The Pattern of Repetition and the Quest for Creativity

The Pattern of Repetition and the Quest for Creativity

Manalee Sunil Nanavati (Oxford Brookes University, UK)
DOI: 10.4018/978-1-5225-0029-2.ch019
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A common application of parametric design is observed in the field of generative processes. Offering the possibility of incorporation of variety along with multiplicity, parametric has presented new ways of creatively employing such repetitive patterns. However, the application of this creativity is often restricted up to formal characteristics, with a complete neglect of perceptual qualities of the composed space. In this reference, the chapter primarily questions whether creativity is only applicable to the formal attributes of the repetitive pattern in parametric design; and further aims to examine how parametric design can undertake a repetitive pattern to simultaneously achieve remarkable creativity in its formal as well as perceptual attributes. This aim is addressed here by proposing a particular approach of assemblage; an approach that can enable the designer to visualise the constant interaction between organizational qualities and perceptual qualities of the composition; and in turn to achieve the desired attribute of the compositional whole.
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The Repetitive Pattern

‘Repetition’, originally ‘Repetre’ in Latin, is a combination of two words: ‘Re’ meaning ‘again’ and ‘Petre’ meaning ‘Go towards’. In simple terms, it is defined as an act of recurrence (Oxford dictionary); based on which, an array formed by the recurrence of an entity is conceived as a repetitive pattern (Rangnathan, 1990). Remarkably, owing to this act of recurrence, a repetitive pattern can also be construed as the manifestation of ‘similarity’.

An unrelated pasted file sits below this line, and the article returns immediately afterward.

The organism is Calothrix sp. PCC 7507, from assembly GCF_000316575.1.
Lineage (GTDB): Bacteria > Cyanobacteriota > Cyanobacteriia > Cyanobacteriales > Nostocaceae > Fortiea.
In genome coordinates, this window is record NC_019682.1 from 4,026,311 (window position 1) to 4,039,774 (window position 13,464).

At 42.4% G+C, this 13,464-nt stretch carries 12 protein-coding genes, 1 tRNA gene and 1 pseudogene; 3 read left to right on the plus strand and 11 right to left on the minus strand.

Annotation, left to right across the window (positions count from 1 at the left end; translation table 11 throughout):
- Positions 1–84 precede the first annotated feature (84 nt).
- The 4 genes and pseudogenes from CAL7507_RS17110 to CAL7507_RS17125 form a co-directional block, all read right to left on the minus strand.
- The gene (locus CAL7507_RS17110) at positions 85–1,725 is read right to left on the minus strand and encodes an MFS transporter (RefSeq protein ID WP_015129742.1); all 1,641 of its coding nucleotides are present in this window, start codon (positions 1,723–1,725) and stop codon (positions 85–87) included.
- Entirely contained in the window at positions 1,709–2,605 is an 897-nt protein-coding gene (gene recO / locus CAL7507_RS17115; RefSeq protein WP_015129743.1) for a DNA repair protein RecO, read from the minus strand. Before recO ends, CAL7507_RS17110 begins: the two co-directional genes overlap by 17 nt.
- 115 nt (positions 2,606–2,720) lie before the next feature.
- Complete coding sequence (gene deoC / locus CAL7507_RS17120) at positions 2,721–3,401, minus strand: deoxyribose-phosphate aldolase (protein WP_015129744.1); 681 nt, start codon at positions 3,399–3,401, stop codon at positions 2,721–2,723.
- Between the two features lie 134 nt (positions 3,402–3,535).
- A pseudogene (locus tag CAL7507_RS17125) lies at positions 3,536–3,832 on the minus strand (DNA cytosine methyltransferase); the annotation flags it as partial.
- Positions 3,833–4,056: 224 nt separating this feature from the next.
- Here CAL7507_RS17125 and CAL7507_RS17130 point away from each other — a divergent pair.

Furthermore, similarity is convincingly substantiated to be the primary criterion for human perception by Bohm (1987); which leads to a close relationship between a repetitive pattern and human perception as below:

According to Gestalt school of psychology, the field of human perception is directly dependent on the field of memory (Kepes, 1944; Piaget & Inhelder, 1967). ‘What we know’ has a strong bearing on ‘what we see’. Hence, our encounter with any new pattern primarily gets compared with our memory built by previous experiences. Successively, the similarities are separated from differences; and based on this categorization, the new perception takes place (Piaget, 1967; Bohm, 1987). For instance, once a particular figure is recognised as ‘column’, we identify all columns in any pattern based on their similarity, and establish a relationship among them. Consequently, any different looking element is perceived as “not column”, or ‘difference’. In this reference, the perception of a repetitive pattern is an encounter with all similar entities. Owing to their similarity, these entities establish a relationship among one another and form a new perception of the composition, which is different than that of the individual entities themselves. This point can be well understood from the figure below (Figure 1):

Figure 1a.

Perception of repetitive compositions: Although a column is perceived as an independent entity, a group of column is perceived a manifestation of space. Hence, any change in the grouping of columns, changes the perception of the space. Individual columns, even though placed at a distance, create a sense of enclosure and hold a space inside.

(Image Source: Drawn by Author, (2010-11))
Figure 1b.

Perception of repetitive compositions: By changing only the height of four central columns, the relationship of similarity changes. The taller columns now create a different group that generates the perception of a ‘space within space’.

(Image Source: Drawn by Author, (2010-11))
Figure 1c.

Perception of repetitive compositions: By placing some columns at a comparatively lesser distance than the others, the perception results into ‘a primary space surrounded by a secondary space’.

(Image Source: Drawn by Author, (2010-11))
Figure 1d.

Perception of repetitive compositions: In the space created by the grid of nine columns, by changing the central column, the perception changes as ‘a separate entity placed in the middle of a space’. (Image Source: Drawn by Author, (2010-11))